A visit to the dentist will get expensive. But is it safe to book an appointment during the pandemic?

WASHINGTON: Is it safe to visit the dentist during the COVID-19 pandemic? Dentists can’t eliminate

WASHINGTON: Is it safe to visit the dentist during the COVID-19 pandemic? Dentists can’t eliminate all risk, but they are taking steps to minimize the chances of spreading the coronavirus.

You’ll likely notice changes as soon as you enter the office. Many dentists have removed magazines from waiting rooms, for example, as well as some chairs to encourage social distancing.

They also are spacing out appointments to avoid crowding their offices.

You may be asked to arrive for your appointment with a facial covering and to wait in your car until equipment is cleaned and the dentist is ready. Before receiving care, you can also expect staff to take your temperature and ask about COVID-19 symptoms.

Procedures are changing, too.

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Some dentists are charging for all the extra gear, so ask in advance if you should expect extra costs.

Coronavirus is spread mainly through droplets people spray when they talk, cough or sneeze.

Dental care requires close quarters and procedures that can generate a spray of saliva and water.

To reduce risk, dentists are returning to manual tools for procedures like teeth cleanings, instead of other instruments that may do the job faster but create more of that spray.

Staff also have started wearing masks, face shields and other personal protective equipment. Some dentists are charging for all the extra gear, so ask in advance if you should expect extra costs.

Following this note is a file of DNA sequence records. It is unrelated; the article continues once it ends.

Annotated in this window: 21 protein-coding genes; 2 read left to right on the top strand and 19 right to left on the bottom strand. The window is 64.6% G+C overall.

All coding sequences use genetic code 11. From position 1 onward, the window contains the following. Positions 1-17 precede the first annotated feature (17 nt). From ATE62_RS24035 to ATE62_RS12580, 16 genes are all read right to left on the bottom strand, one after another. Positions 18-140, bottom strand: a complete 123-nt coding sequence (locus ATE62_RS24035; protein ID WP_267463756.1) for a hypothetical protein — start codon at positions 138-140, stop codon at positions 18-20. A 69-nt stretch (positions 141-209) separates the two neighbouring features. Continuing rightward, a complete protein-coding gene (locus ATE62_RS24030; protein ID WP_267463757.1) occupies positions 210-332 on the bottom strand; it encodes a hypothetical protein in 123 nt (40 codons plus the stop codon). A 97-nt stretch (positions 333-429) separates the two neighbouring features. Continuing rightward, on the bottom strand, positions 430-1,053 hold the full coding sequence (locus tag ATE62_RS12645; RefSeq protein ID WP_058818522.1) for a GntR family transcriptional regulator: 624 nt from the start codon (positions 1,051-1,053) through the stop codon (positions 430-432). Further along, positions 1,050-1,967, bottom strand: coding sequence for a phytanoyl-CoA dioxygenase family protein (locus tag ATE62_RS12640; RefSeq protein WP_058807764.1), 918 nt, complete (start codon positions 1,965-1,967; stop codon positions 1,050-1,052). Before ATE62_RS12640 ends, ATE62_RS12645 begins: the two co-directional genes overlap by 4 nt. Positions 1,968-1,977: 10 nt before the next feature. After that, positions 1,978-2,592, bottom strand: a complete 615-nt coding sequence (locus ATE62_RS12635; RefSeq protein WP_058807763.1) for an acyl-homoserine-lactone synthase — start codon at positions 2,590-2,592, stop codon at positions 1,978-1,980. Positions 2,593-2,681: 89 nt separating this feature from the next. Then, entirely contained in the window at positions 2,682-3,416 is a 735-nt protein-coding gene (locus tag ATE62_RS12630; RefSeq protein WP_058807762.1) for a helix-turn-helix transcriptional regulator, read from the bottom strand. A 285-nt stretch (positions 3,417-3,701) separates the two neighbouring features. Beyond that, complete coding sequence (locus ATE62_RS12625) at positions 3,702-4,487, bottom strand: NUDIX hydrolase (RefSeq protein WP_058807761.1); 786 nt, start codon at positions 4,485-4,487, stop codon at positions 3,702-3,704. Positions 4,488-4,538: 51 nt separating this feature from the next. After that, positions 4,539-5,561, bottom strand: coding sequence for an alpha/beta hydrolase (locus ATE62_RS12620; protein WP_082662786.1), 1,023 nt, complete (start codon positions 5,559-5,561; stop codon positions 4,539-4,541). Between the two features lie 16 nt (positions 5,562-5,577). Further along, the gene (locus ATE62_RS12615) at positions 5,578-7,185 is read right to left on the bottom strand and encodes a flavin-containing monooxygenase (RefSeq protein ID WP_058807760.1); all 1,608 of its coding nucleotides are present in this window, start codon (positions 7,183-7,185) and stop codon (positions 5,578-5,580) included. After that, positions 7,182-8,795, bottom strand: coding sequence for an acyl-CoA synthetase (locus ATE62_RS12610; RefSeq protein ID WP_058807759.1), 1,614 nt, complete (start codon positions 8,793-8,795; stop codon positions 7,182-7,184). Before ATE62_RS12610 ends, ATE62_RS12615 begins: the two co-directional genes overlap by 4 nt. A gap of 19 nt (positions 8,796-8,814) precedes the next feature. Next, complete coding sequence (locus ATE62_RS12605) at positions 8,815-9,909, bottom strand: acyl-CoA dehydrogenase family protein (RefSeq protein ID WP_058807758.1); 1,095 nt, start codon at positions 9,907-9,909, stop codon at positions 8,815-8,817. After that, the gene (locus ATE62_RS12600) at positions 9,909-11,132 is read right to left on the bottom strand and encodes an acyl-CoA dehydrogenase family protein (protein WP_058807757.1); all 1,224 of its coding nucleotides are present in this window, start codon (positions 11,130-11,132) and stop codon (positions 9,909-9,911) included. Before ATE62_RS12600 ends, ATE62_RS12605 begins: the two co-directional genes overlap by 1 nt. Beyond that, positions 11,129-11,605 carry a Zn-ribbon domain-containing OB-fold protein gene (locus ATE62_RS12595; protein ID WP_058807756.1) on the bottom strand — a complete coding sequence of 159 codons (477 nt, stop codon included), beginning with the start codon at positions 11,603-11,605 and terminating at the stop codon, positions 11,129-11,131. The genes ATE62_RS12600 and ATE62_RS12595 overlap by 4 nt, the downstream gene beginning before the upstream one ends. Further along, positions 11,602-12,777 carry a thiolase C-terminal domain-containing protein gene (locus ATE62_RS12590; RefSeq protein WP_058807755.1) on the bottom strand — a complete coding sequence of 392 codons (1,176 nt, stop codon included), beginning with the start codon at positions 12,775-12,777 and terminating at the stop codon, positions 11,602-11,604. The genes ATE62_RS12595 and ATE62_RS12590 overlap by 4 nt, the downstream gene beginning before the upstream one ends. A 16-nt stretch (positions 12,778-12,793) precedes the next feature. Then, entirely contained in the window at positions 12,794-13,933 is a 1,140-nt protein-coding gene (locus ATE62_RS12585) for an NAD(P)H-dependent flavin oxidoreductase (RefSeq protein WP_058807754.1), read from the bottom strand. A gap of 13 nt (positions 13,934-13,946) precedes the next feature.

As the pandemic spread earlier this year, dental offices in the U.S. mostly closed, except for emergency care. By the end of June, nearly all offices had reopened, according to surveys by the American Dental Association.

Unlock 2.0 Making You Nervous? Here’s How You Can Keep Reopening Anxiety At Bay

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Unlock 2.0 comes as a welcome relief after months of being stuck indoors. But even as shops, saloons and workplaces open, there is a spike in virus-induced anxiety that people are feeling.According to the latest LinkedIn Workforce Confidence Index, less than one-fourth of millennials are ready to go back to the office and would prefer working remotely until they felt safe being around other people. In addition, uncertainties around economic recovery, job security, personal safety and the impact on compensation continue to weigh heavily on everyone’s minds.With all the uncertainties that lie ahead, it makes sense that people are feeling increasingly on edge. If this sounds familiar, here are a few strategies you can use to help keep that ‘reopening anxiety’ at bay.

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